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New Prime Minister of Japan Yoshihide Suga – Mission to ‘overcome challenges’


Japan’s Chief Cabinet Secretary Suga Yoshihide (center) was elected as the new President of the ruling Liberal Democratic Party (LDP), in Tokyo, Japan, on September 14, 2020. Photo: Kyodo / VNA

On September 16, Japan’s National Assembly officially elected Mr. Yoshihide Suga as the 99th prime minister in the country. Before that, he had an overwhelming victory over two other candidates in the race to chair the ruling Liberal Democratic Party (LDP). However, the new Prime Minister Suga does not have much time to taste victory because of a “mountain” of challenges awaiting this politician ahead.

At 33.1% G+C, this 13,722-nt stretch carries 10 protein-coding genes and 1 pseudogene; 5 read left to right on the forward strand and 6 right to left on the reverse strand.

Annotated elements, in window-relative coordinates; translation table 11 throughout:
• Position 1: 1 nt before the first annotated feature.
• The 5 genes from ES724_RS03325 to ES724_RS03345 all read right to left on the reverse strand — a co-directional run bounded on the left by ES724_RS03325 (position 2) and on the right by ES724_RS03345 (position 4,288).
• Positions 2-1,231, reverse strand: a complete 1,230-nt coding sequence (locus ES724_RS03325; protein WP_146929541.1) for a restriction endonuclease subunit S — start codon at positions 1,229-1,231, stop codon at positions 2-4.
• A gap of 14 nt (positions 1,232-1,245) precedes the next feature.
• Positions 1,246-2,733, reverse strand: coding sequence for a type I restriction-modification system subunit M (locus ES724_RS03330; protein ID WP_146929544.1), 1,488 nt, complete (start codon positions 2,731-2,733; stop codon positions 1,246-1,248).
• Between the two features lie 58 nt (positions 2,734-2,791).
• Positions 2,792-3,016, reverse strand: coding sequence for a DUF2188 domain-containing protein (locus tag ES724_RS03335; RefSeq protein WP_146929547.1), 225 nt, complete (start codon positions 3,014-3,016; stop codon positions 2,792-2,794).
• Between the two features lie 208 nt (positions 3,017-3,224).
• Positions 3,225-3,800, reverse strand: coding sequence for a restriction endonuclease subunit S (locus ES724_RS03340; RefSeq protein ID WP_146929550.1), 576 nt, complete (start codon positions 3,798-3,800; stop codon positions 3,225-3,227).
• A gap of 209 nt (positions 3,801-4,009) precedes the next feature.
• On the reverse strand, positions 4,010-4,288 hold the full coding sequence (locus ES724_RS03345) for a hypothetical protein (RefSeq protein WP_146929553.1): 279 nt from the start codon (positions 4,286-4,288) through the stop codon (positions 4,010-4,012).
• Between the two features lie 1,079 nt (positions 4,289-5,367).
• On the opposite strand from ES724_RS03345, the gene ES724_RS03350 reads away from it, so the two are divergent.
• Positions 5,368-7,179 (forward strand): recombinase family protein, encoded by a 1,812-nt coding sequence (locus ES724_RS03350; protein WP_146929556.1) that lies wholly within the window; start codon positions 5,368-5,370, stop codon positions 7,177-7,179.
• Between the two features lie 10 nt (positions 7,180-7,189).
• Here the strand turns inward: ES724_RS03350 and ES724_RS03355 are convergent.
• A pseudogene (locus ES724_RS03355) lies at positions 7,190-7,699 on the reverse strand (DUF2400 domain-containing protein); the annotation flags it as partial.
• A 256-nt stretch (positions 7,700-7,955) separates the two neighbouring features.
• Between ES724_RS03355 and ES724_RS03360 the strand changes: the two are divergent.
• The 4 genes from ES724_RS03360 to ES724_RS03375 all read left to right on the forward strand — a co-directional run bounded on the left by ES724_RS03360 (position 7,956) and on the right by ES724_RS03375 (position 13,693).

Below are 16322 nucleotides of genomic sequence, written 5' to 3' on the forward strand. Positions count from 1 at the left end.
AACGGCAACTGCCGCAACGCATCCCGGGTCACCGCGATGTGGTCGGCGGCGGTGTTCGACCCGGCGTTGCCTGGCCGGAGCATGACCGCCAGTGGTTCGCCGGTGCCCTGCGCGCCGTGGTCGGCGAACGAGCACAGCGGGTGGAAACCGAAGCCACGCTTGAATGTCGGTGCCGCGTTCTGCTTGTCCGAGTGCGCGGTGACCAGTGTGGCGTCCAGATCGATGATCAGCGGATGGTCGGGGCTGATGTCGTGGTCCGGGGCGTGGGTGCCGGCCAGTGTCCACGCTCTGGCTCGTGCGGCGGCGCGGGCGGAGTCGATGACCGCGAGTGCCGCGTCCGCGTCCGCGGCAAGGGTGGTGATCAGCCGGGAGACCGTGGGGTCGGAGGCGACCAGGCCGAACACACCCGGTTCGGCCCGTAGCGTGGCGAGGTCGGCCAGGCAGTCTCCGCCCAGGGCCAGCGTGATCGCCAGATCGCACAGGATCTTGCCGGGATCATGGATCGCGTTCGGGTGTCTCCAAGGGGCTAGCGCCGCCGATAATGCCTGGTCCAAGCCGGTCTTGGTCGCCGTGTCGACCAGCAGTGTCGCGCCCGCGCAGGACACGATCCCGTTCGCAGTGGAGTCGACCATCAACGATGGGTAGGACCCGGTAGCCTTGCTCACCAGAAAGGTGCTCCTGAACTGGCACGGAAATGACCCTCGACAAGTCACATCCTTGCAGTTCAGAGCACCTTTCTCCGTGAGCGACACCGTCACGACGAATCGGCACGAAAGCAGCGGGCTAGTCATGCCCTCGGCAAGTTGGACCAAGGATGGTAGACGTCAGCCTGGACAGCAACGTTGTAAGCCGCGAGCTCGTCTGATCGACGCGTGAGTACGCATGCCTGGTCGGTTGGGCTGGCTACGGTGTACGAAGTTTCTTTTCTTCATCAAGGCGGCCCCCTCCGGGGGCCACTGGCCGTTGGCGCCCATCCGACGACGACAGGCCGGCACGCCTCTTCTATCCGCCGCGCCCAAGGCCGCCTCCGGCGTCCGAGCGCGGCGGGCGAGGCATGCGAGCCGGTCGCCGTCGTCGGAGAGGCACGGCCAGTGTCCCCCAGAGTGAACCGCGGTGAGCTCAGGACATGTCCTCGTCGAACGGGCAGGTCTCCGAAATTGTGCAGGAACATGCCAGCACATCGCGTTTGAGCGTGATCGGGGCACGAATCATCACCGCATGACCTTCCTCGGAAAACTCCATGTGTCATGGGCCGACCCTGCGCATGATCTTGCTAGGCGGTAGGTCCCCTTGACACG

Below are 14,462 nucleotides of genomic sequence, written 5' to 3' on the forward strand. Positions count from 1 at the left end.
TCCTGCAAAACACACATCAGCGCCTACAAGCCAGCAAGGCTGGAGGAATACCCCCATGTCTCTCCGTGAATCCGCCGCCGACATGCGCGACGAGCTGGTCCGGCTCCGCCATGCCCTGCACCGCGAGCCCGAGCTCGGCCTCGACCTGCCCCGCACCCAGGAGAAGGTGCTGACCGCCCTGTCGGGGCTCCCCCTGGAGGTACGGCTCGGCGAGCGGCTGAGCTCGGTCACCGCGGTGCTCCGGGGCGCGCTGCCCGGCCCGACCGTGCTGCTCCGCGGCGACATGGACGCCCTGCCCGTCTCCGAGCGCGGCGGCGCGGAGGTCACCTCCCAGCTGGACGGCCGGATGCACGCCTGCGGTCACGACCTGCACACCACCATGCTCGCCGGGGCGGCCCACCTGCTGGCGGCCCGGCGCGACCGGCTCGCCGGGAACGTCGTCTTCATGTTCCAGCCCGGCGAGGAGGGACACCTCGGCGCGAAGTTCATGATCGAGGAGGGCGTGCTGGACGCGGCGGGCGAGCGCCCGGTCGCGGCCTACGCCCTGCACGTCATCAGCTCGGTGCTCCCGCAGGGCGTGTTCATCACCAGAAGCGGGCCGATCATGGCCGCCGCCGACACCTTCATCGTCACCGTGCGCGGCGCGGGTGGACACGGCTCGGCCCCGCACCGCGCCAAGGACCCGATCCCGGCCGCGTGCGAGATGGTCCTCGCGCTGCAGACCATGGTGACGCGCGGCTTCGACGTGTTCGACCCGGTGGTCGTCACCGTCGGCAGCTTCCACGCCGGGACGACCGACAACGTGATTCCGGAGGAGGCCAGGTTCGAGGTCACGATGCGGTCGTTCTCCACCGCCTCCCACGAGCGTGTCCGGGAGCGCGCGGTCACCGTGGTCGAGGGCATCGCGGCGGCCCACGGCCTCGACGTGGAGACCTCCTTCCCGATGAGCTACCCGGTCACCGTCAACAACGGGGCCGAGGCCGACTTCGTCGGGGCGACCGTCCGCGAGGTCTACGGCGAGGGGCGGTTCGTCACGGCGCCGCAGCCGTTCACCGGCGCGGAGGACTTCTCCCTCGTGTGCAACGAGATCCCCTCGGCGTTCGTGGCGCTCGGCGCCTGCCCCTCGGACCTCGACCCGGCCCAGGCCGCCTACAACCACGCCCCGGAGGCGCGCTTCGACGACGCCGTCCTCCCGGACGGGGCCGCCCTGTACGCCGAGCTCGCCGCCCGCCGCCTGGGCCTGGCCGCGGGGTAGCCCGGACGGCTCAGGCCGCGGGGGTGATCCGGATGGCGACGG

The first challenge facing the new Prime Minister Suga is to help Japan control the epidemic of acute respiratory infections, COVID-19. After calming down at the end of May, the disease has resurfaced in this country since the end of June. This wave of infection is more intense than before. Unlike the previous wave, which originated with Chinese tourists and Japanese of Chinese origin, this outbreak started within Japan, with the starting point of Tokyo and then spreading to many countries. Other major cities and provinces such as Osaka and Fukuoka.

After peaking in mid-August, with the number of new infections reaching more than 1,600 people / day, the COVID-19 epidemic is showing signs of lull in Japan. However, many experts worry that this disease could be strong again in the winter. Therefore, how to control the epidemic in the “Rising Sun” country is still a big challenge for the government of the new Prime Minister Suga.